Sometimes geography just works.
That’s certainly the case in North American natural gas markets today.
To the north you have America—a new natural gas superpower. So super that producers have cratered prices for their product amid a wash of new supply coming on from shale plays around the country.
And to the south there’s Mexico. The “lazy cousin” whose petroleum industry has squandered its cash (or had the cash squandered for it by the wider federal government). To the point where a lack of reinvestment in producing infrastructure has cratered production by 15% since 2008. At a time when politicians are desperate to move away from expensive oil-fired generation for electricity.
Sounds like a match made in Business School 101. The obvious solution to both problems being a few short miles of pipeline to redirect ample U.S. gas supplies south, and ample Mexican gas prices north.
But this is far from just a satisfying economics exercise. If U.S. natgas exports to Mexico can indeed be achieved at scale, it could represent one of the biggest investible opportunities of the decade.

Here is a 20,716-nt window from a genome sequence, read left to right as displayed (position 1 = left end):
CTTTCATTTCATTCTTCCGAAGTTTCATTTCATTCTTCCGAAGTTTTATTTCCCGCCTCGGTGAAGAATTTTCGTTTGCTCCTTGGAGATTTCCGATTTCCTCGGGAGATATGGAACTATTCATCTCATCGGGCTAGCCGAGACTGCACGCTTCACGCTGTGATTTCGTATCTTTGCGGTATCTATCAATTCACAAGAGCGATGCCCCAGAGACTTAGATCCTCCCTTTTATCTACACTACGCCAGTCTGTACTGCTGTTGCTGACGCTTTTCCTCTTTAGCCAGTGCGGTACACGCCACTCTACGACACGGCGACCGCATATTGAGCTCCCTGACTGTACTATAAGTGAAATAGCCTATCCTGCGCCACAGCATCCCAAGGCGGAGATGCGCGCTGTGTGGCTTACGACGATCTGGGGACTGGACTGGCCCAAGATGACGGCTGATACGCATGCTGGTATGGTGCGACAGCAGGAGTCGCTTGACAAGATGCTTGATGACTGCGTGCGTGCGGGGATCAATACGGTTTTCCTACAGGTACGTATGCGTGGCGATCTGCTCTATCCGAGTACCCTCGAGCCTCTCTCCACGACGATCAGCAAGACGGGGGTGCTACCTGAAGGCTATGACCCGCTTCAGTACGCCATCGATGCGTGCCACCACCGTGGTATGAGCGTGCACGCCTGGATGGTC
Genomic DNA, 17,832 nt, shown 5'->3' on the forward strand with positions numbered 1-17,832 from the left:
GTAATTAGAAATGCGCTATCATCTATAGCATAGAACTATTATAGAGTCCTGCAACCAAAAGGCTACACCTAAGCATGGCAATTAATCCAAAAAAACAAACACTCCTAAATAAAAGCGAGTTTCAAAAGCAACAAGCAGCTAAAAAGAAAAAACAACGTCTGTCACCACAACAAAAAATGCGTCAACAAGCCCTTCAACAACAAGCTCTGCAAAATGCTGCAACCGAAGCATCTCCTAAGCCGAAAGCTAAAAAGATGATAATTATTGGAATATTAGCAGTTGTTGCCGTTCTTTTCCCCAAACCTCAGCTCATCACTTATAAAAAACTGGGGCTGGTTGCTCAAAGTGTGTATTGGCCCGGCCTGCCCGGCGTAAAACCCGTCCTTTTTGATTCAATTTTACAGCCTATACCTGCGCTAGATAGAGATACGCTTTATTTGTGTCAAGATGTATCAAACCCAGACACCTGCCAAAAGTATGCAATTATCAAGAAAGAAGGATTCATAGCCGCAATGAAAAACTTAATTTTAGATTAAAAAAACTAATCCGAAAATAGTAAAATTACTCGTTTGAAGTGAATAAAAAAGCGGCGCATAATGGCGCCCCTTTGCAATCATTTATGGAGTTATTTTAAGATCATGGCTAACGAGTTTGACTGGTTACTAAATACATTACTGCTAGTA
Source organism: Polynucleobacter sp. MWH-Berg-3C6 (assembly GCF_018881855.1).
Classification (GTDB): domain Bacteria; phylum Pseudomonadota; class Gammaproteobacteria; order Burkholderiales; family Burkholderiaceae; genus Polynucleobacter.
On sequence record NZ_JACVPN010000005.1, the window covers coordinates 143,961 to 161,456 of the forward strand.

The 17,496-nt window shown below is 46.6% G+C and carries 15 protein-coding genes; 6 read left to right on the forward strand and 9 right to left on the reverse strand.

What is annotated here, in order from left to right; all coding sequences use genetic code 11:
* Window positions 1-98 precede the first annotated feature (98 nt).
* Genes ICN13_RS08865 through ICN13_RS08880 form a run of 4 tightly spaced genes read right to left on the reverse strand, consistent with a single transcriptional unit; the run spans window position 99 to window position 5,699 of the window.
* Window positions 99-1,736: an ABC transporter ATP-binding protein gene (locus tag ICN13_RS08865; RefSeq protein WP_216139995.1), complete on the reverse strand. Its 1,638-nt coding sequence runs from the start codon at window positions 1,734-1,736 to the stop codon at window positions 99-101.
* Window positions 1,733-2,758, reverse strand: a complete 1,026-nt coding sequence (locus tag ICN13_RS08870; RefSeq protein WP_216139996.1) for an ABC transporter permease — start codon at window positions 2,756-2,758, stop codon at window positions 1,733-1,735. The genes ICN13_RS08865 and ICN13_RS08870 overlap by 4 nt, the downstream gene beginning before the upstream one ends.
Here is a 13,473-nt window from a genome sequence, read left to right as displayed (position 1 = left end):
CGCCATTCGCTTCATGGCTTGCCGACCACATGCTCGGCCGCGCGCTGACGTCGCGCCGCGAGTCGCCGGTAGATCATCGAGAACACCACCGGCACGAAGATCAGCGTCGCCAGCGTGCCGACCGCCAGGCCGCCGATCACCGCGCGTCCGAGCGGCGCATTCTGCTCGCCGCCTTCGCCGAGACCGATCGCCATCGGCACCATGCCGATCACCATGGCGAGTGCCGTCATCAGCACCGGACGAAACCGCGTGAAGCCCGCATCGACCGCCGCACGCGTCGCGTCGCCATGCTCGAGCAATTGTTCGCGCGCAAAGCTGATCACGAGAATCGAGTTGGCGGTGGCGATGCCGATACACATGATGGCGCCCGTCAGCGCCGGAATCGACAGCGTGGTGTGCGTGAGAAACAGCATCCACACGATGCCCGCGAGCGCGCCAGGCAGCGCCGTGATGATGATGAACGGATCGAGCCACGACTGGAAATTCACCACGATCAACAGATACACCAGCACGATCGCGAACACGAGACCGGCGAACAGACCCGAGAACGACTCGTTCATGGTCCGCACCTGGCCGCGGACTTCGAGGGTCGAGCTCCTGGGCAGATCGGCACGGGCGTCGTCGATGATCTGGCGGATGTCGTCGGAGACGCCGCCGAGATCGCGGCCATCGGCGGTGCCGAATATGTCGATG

“At scale” is exactly the plan right now. At least six new or expanded export projects are on the books, with capacity to send an additional 3.5 billion cubic feet per day of gas to Mexico. Doubling current export capacity.
These added flows could bring total US-Mexico exports to several billion cubic feet per day. Eating up 5 to 10% of total U.S. gas production. That’s a slug of new demand big enough to push prices higher quickly. Which would crate investment opportunities in both the commodity itself, and the shares of U.S. gas producers who would see profits soar.
It will thus pay to know if and when the Mexican export boom is going down. Which means watching a few key indicators—boxes that if ticked will tell us it’s time to go long gas and the U.S. E&P sector.
Below are four critical issues that will shape the fate of U.S.-to-Mexico gas trade—and signal when the time is right for this mega-trade.
Regulators approving export pipelines
One of the major questions around exports is the permitting process. Several new U.S. pipelines are needed to move gas to the Mexcian border for export—and those developments require regulatory approval. A step that is proving challenging for other export outlets like LNG.
But just last month,…